A paratrooper, Pierre Ugeux, had been designated as her “minder”. They fell in love and later married, settling in Avignon in the south of France. The couple had three children: Guy, who went on to work in the car industry, Nicole and Brigitte. They also had an adopted son called Stefan, who predeceased them.
Pierre, who died in 2009, became an important figure in Belgium’s power industries. He also rose to become the head of CSI, the forerunner of the FIA as the governing body of Formula One motor racing in the Seventies. The couple would often stand lunch for the then impoverished team owner Bernie Ecclestone.
According to Pamela Pearch, a friend of Dumon, the former Resistance leader was just settling down to watch a motor race when she last spoke to her in October.
As for Dumon’s family, her mother was released after 13 months, but her father died in Silesia towards the end of the war. Her sister, Andrée, was freed in poor health, but had survived the Ravensbrück and Mauthausen concentration camps.
Micheline settled into married life and became an active fundraiser for the families of Comet Line agents who had died during the war. She was also a member of the RAF Escaping Society, and with her sister opened an extension to its museum in East Kirkby, Lincolnshire, in 1996.
Britain awarded her the George Medal. She also received the Golden Medal of Freedom from the US.
Interviewed late in her life, she still had a “straight-backed dignity — hair, greying; face, youthful . . . she talked of the most traumatic experiences in a soft, gentle voice”.
Aline Micheline Dumon, Resistance agent, was born on May 20, 1921. She died of undisclosed causes on November 16, 2017, aged 96
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Old 24th Nov 2017, 15:14
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That there are such people......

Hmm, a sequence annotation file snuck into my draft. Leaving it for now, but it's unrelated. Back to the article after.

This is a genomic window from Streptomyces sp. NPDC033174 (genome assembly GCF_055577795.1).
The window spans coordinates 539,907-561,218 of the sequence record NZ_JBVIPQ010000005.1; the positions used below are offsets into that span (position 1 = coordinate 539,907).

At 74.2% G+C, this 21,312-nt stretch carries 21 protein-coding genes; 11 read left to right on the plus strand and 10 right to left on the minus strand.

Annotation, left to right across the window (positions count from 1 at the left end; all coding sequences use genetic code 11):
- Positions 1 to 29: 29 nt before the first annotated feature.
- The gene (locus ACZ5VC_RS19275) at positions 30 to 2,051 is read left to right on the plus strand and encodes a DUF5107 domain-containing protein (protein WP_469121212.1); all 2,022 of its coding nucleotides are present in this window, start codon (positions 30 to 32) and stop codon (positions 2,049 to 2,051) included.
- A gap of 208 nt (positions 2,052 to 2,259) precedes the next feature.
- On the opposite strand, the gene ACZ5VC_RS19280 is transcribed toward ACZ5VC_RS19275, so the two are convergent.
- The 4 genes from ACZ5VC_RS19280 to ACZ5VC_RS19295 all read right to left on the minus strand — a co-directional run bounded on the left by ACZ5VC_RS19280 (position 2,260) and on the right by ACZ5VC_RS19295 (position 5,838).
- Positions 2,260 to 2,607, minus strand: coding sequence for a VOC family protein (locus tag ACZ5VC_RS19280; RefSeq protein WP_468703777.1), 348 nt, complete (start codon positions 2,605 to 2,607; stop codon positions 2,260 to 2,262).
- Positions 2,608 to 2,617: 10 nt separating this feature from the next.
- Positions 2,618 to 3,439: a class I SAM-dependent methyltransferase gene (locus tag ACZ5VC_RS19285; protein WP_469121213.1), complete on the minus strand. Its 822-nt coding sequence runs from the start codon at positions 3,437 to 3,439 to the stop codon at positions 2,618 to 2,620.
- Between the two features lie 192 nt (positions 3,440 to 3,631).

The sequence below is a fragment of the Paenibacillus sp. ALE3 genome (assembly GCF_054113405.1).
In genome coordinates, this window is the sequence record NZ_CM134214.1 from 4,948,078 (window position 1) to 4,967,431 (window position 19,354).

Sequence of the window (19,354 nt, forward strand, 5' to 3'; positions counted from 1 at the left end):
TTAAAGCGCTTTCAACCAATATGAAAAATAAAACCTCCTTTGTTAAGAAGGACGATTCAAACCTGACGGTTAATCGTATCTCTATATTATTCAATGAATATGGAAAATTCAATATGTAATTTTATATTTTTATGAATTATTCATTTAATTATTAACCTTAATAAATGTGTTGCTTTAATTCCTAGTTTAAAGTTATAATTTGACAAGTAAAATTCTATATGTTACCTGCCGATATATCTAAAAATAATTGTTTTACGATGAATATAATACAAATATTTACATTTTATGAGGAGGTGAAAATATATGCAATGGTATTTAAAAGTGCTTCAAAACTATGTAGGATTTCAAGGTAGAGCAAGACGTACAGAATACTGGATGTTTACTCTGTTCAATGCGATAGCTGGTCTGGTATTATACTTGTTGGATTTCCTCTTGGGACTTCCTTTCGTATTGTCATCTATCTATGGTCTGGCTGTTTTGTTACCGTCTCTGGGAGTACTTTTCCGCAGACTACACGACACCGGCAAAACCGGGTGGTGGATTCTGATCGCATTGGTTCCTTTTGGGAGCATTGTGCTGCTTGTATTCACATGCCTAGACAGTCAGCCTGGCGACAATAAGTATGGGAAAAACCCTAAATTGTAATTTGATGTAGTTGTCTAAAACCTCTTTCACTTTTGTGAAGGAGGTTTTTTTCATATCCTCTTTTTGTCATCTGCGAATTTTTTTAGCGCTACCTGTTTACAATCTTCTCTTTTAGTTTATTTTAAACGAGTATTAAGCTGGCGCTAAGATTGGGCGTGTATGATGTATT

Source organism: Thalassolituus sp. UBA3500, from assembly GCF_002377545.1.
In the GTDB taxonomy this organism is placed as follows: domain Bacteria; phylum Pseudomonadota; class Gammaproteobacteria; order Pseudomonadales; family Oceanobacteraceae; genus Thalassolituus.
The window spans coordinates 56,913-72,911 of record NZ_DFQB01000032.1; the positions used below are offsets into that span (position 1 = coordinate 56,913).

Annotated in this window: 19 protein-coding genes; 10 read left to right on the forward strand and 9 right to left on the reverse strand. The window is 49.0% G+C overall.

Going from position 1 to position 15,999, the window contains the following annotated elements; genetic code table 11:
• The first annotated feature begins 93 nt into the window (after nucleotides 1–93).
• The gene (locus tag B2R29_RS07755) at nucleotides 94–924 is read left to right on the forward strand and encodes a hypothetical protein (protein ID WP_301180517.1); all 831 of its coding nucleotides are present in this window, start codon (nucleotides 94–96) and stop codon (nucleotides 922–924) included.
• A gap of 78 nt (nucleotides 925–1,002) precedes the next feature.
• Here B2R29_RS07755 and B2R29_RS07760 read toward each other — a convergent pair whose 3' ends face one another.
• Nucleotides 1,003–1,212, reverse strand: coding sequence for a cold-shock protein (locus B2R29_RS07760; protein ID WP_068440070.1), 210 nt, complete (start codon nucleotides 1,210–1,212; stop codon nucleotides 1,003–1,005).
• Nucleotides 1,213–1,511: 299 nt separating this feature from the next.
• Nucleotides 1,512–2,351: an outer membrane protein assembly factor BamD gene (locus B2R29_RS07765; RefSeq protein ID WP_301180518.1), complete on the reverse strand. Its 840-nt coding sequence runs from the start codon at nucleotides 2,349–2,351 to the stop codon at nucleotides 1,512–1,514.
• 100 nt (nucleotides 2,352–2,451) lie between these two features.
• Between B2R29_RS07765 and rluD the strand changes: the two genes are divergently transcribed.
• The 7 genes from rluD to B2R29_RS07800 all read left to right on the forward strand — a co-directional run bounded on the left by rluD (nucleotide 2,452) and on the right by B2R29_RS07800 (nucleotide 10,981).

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Old 24th Nov 2017, 18:42
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The couple would often stand lunch for the then impoverished team owner Bernie Ecclestone.
In other circumstances, I'd make a barbed remark, but....

RIP Michou, there's plenty of friends up there to stand lunch (and a few drinks) for you...

I'm almost ashamed to say it, but I can only just recall "Secret Army" but the terror and life under the Nazis came across from what I remember.
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Old 24th Nov 2017, 20:52
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Thank you sidevalve for so comprehensively telling us of Michou. We rightly celebrate our homegrown wartime heroes but this young girl's deeds must surely match those of any other. Standing outside a Nazi prison yelling a name until she is answered and then demanding the name of the betrayer, what was she thinking of? Certainly not of herself but rather of her colleagues and their aircrew charges. As Wander00 rightly comments, even by the standards of the wartime generation; such a sense of duty, such cold courage, such people indeed!

RIP Madame, you are an example to us all that tyranny must always be faced up to and never ever appeased.
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Old 25th Nov 2017, 08:41
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I turned up this interview with George Duffee (previously mentioned here) recorded for the Imperial War Museum. During it - at 13:30 - he talks about making contact with the Comet Line and "Michou".

Michou's life was recalled last night on BBC World Service - at 17:36..

Last edited by PPRuNeUser0139; 25th Nov 2017 at 09:08.
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Old 25th Nov 2017, 11:37
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Originally Posted by Danny42C
roving, Ian Burgess-Barker, DFCP, Chugalug and MPN11,
Thank you all, Gentlemen, for your felicitations on one more click on my taximeter ! I'm not sure I'm the Oldest Inhabitant here, and in any case: "there is no such thing as an old person - only a person who has lived long" (I think my file card has dropped down the back of some celestial filing cabinet).